Step #3 – Know everything all the time.
Theo knows everything about you all, and Penny is eager to find you and kick your ass.
#3 – Get a big enough information delivery pipeline.
Following the article about 2025201127ÃÂ up with this mini raid into the particular facet of the Accidental DBA needs. Adding up to the scarceÃÂ information your cloud provider is giving you about your data bases, each one of them (or the alternative dedicated agent/s) should report your platformÃÂsÃÂ vitals residing in your data bases. What? You say you don’t have any of those? Think again. Believe us, your platform has vitals residing in your data bases. Either as information or as meta-information. You are going to know.
If you canÃÂt really run code on all your data bases because you donÃÂt know, or you suck at it, or it seems you can not do in all or any of them can not; just code something written in your favorite programming language, abstract it in a way you can host it in different forms, but don’t try to code every one of them at once and please please please do a favor to your future self and make it not only simple but do the actual main deployment of it in aÃÂ server-lessÃÂ style.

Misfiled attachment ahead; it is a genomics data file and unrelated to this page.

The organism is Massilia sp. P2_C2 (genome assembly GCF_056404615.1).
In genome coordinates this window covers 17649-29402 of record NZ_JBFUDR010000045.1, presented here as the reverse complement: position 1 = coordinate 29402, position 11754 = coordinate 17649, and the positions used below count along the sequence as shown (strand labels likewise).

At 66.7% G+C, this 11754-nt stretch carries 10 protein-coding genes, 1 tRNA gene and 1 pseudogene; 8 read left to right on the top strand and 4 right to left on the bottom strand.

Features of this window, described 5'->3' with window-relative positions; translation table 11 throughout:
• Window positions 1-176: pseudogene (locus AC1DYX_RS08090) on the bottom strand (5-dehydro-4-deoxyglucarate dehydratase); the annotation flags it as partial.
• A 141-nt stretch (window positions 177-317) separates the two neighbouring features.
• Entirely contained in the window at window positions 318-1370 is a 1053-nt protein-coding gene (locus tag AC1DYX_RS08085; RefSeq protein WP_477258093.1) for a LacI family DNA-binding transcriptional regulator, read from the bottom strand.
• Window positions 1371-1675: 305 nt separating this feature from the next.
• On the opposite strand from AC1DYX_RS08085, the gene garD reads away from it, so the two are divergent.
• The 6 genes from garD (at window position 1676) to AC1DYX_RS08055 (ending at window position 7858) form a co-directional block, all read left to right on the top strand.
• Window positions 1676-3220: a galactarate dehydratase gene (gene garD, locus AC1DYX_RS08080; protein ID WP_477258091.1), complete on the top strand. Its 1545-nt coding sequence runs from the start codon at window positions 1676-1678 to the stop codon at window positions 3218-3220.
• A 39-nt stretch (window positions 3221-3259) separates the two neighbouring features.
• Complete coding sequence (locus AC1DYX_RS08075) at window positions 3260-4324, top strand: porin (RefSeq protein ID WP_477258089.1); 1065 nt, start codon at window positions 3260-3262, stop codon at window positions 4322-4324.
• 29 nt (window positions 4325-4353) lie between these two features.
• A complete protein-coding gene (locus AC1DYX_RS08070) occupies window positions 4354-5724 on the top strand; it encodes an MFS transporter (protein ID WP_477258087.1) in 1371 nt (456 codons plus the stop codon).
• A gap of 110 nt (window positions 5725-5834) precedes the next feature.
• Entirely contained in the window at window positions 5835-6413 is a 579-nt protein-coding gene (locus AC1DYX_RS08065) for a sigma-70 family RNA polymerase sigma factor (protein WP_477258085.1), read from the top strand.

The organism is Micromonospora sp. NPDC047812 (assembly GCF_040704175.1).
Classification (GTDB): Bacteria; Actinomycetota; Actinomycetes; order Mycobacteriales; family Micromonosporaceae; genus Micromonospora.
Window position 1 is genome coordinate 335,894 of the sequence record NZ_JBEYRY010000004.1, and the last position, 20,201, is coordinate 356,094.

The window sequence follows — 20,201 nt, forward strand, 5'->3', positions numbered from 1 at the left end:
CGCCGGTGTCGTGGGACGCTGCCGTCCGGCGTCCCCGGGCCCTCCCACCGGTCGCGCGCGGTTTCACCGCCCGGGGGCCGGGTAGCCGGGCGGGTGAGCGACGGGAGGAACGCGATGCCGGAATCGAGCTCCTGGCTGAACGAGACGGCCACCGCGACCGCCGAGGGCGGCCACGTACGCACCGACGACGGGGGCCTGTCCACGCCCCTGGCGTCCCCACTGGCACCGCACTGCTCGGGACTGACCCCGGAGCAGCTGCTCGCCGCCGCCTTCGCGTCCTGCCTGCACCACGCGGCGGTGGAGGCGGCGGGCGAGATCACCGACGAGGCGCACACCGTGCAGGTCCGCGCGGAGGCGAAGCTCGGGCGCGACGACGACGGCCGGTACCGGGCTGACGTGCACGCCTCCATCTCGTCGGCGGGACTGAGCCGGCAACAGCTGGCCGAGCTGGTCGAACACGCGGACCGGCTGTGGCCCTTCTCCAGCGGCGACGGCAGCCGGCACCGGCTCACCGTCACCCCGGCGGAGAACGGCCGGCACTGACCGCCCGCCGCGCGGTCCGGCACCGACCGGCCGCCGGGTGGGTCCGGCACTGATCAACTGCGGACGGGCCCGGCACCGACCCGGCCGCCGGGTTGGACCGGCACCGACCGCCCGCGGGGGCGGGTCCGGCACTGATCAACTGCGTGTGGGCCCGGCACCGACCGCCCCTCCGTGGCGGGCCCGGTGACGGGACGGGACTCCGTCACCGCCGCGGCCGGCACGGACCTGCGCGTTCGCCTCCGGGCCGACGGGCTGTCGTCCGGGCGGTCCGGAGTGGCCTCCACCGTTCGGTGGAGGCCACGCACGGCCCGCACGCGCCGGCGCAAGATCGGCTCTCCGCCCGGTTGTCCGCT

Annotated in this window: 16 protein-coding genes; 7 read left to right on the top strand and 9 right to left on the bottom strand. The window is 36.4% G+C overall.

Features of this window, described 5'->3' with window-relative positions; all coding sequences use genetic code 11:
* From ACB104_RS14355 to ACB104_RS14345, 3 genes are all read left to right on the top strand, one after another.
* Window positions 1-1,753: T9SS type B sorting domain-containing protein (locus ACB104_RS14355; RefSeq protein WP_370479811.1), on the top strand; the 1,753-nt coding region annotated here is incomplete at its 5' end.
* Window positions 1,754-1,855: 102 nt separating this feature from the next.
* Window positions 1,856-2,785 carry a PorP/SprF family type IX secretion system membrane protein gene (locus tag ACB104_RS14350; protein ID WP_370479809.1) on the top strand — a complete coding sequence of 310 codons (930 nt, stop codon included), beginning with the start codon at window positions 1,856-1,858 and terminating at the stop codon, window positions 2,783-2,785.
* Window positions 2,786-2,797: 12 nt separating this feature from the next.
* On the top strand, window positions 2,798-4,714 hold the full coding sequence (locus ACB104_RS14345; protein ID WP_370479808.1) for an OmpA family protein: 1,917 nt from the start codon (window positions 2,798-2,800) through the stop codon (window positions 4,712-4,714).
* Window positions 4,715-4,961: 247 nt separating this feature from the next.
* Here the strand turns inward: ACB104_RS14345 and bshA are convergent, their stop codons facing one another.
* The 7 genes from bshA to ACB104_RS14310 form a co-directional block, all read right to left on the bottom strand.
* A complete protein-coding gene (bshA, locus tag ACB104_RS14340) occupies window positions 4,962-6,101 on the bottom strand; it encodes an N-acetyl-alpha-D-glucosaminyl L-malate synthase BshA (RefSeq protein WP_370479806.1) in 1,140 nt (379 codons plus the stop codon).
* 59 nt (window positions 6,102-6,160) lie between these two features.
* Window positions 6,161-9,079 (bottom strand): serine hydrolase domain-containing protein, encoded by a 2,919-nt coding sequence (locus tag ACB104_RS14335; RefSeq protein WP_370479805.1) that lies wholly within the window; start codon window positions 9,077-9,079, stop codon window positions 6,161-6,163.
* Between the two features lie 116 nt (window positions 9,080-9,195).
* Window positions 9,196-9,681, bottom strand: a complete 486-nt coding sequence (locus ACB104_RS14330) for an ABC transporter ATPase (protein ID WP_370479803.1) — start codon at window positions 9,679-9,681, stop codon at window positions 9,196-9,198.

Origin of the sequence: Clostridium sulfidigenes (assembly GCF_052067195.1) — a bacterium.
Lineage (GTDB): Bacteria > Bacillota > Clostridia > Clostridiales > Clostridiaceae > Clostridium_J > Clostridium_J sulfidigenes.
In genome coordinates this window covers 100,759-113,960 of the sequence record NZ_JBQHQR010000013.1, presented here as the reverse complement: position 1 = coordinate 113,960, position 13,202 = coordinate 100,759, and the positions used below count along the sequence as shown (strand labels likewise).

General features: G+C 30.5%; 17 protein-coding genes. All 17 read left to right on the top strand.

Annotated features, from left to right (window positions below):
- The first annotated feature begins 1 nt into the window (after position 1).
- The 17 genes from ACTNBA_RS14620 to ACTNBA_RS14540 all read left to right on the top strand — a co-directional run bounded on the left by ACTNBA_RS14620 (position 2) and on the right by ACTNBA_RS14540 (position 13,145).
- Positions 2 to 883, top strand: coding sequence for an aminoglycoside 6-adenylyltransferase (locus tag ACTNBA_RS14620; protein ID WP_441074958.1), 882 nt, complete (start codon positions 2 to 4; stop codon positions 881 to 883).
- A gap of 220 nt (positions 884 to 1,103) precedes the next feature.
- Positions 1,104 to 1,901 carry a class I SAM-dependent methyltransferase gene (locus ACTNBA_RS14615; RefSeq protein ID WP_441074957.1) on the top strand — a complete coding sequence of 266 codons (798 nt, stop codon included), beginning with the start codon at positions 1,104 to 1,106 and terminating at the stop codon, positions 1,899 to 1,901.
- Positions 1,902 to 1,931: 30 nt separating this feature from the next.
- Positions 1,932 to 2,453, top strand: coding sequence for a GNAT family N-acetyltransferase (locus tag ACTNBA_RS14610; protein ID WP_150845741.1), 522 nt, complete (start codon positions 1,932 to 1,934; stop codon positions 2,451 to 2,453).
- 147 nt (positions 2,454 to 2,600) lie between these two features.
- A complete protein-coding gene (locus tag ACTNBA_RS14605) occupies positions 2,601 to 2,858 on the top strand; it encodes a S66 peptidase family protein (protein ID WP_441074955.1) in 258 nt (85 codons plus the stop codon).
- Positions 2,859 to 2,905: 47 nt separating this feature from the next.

Chances are you have to manage a multi vendor data bases ecosystem, so look carefully what do you need to abstract data base operations regardless the exact type, vendor, family, and even paradigm if you can. Even though mileage may vary, we encourage you to write a connection (or cursor, ugh… don’t get dirty with the technical insights right now…) wrapper using a well known (if possible also well known to your team) programming language for which data base libraries are already written for all the vendors and families of all your data bases; itÃÂs not hundred percent sure, but chances are you are going to need either Java or Python here. Too bad those two are not at all the better languages to code in 2018, fortunately soon those will be just a remembrance.
Step #4 – Release an endless storm of fire.
Long you have waited until this cathartic day when you finally come toÃÂ enforce the rules you already warned of.
#4 – Automatic issueÃÂ management.
An issue is the same as an incident, it just was detected early on its buildup and got taken care of before becoming an actual incident.